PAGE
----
The next Economics Seminar of Paris-Saclay will take place on Thursday, Mars 31 from 12h15 to 13h15. Nina Guyon (National University of Singapore) will present Desegregating Schools: Evidence from Middle School Closures in Deprived Neighborhoods.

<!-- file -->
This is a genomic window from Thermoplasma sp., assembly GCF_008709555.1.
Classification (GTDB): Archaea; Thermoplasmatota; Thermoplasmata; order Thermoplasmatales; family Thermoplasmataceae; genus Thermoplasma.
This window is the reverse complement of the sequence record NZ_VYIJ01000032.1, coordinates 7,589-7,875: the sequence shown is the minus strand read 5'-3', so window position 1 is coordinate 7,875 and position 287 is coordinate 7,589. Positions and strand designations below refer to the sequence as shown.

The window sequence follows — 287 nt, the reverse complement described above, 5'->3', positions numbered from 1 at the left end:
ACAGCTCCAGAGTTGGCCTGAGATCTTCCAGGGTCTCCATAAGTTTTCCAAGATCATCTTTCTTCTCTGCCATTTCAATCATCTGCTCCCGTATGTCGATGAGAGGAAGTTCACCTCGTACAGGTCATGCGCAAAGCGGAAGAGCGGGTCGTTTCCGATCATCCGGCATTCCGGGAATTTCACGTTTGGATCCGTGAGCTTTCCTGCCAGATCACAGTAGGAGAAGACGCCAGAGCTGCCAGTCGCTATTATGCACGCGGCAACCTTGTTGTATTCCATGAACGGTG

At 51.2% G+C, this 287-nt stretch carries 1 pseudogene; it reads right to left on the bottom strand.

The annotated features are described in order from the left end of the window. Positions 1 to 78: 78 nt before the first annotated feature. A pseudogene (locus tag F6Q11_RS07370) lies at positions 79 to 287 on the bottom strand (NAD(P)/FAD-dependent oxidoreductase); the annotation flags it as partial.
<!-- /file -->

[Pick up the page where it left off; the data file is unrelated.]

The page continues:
This paper studies the effects of a desegregation policy consisting in closing down a middle school located in a deprived neighborhood and reallocating its students to other middle schools in the city. I analyze the direct effects on students from deprived neighborhoods (the “movers”), as well as the indirect peer effects on incumbent students in receiving schools (the “receivers”). In both cases, I make use of the staggered closure of middle schools in cities all over France as well as of the availability of control cities, and I compare cohorts of students before and after closure. Exhaustive administrative panel data at the student level allow me to account for potential selection of the movers into receiving middle schools as well as for a potential “rich flight” of the receivers by using the predicted middle school students should attend instead of the actual one. This also allows me to study how the direct and indirect effects of the policy vary with the proportion of new comers in the receiving schools. I find that a school closure leads to a decrease in the probability of dropping out of school after middle school for the movers that is driven by boys and students from low socioeconomic status (SES). Crucially, the probability of dropping out also decreases for the receivers for the same groups of students. The effects on the movers are observed despite a small increase in class size and while no effect on class size is found for the receivers. The effects on low-SES receivers are consistent with ranking effects being stronger than disruption effects. On the contrary, for high-SES receivers, I find a decrease in the probability of attending an academic high school that does not vary with the proportion of new comers. For them the data show evidence of a “rich flight” to the private system that can explain the previous effect while changes in classmates characteristics are unlikely to explain it.